Set your trade size at a level that would not result in material losses if the worst hypothetical trade return were exceeded by a factor of two or three. The strategy discussed above experienced a worse loss of -23%, so by this measure we should allow for losses in our trading of around -50%. With this figure in hand, we can now set a position size that ensures we remain within our loss tolerance band. For instance, if we intend to restrict our worst losses to no more than -10% of equity, then we would allow ourselves a position size of 20% of equity (on a R100K account, that would amount to a R20K position, which would result in a R10K loss, or -10%, if the trade fell -50%). However, keep in mind that multiple extreme losses could occur together, which we need to make provision for.
Limit Sector Exposure
Set limits for the strategy in terms of the amount of exposure that it’s allowed to assume in a single sector. Market moving news tends to effect sectors in their entirety so allowing a strategy to expose itself 100% to a given sector will amplify the effects of the left tail when the sector experiences material game changing events.
Limit Daily Exposure
Markets tend to see very high levels of correlation in the short-term during significant broad market moves, especially when driven by fear to the downside. Therefore, allowing a strategy to gain 100% of its exposure in a single day increases mean reversion’s left tail risk as the strategy is sucked into multiple correlated positions on the same day. It’s far more effective to restrict a strategy’s allocation on any one day to a percentage of equity.
Diversify across the Mean Reversion Curve
This is something our professional platform, QuantLab, does exceptionally well. Instead of allocating capital to a single entry or exit point in each trade, rather look to divide the capital into portions and allocate to different entry and exit points. We will never capture the perfect bottom and top consistently through time, so why allocate capital in such a manner? By spreading capital across multiple entry and exit points, we capture the average trade through time. This has some incredibly powerful performance attributes, not least of which is it helps reduce the impact of tail risk.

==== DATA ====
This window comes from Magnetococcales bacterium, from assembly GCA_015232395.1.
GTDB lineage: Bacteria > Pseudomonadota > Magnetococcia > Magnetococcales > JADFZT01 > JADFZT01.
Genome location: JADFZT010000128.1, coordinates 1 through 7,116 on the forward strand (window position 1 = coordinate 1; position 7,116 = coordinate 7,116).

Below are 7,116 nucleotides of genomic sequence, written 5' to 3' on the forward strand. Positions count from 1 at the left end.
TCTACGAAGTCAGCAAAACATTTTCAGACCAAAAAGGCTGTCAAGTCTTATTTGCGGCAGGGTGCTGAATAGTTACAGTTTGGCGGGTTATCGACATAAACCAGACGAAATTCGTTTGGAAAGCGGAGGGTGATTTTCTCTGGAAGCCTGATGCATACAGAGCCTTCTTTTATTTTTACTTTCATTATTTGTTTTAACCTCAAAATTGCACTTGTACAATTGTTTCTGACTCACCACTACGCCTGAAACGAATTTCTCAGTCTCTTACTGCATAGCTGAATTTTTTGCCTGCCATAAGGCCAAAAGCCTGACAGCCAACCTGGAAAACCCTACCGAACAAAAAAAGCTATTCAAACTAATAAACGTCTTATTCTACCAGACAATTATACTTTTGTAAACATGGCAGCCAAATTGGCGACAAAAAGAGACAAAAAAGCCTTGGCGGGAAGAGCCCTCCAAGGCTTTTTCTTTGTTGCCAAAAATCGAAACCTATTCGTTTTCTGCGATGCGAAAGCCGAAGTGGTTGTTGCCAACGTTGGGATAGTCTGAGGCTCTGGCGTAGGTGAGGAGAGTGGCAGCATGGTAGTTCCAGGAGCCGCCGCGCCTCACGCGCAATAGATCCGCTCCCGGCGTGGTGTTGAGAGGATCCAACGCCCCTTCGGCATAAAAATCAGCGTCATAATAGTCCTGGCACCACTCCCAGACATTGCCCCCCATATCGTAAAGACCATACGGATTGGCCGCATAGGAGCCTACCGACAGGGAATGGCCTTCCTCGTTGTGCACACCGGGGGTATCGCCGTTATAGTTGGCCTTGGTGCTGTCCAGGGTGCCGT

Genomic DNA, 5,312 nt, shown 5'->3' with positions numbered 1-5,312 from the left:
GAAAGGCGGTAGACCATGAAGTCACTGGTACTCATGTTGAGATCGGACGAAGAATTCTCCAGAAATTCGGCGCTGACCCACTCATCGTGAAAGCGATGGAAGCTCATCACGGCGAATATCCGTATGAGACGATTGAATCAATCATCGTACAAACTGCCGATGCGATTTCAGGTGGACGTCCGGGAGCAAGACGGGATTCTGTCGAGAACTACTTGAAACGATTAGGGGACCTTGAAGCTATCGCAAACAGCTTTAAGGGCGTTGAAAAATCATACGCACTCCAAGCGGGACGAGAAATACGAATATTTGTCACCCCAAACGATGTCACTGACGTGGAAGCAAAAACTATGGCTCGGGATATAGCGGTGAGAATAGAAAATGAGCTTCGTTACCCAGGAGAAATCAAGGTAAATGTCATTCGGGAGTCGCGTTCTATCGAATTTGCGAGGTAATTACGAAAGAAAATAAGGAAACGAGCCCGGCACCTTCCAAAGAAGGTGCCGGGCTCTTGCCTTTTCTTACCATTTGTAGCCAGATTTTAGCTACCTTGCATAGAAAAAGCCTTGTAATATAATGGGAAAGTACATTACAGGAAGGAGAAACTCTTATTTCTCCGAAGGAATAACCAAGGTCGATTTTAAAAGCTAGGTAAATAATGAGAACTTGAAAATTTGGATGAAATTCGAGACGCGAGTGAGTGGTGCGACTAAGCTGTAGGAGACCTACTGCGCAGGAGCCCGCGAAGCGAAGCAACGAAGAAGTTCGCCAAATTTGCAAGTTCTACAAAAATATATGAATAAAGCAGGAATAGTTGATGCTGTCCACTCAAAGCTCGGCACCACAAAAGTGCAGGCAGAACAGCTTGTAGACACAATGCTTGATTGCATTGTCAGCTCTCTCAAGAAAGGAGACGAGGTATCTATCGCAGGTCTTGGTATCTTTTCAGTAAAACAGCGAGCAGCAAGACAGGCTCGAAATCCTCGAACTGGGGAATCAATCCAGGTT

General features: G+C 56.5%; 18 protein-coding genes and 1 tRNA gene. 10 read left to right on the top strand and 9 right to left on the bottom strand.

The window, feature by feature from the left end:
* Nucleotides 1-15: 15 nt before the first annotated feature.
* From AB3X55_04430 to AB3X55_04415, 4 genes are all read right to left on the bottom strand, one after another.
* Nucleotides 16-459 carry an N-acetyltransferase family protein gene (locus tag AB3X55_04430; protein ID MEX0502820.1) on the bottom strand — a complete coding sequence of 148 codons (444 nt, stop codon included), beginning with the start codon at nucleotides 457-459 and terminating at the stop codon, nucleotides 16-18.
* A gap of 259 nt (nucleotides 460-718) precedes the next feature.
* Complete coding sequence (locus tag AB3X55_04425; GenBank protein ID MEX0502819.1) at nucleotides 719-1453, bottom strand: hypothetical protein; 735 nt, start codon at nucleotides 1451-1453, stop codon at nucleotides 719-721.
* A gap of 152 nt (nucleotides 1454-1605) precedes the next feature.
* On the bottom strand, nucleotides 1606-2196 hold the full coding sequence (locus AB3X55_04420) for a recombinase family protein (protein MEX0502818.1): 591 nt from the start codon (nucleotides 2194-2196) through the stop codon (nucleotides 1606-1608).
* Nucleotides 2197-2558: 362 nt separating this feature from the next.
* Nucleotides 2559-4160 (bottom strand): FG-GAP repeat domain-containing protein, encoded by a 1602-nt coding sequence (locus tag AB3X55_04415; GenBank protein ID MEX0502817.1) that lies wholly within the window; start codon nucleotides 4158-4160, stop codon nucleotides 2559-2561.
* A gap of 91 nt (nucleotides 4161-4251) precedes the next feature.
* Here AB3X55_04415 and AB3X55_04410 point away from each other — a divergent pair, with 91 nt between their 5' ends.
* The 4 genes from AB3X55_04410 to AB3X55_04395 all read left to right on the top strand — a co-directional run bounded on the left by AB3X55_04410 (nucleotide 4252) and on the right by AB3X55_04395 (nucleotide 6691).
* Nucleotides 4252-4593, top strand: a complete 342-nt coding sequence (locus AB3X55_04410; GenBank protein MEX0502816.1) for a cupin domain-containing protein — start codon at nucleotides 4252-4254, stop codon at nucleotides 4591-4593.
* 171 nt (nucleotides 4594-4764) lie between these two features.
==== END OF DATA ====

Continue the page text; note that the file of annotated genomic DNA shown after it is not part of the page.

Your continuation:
Diversify across Everything
Diversify in every possible way to reduce equity exposure to any one idea. Include many mean reversion strategies in many different global markets. Include different non-correlated strategies, like for instance trend following strategies. The idea here is to have as many small positions as possible spread across as many ideas as possible. When you reach this level of diversification, position sizes are so small relative to total equity that even if a trade moves 100% against your portfolio the losses are so small to be almost insignificant.
Employing some or all of these techniques will help to reduce the effects of the nasty left tail inherent in mean reversion. Taken to the extreme, when implementing all the methods discussed, the risk of the left tail is essentially eliminated, or at the very least, significantly reduced. What is however clear is the ineffectiveness of stop losses in short-term mean reversion strategies.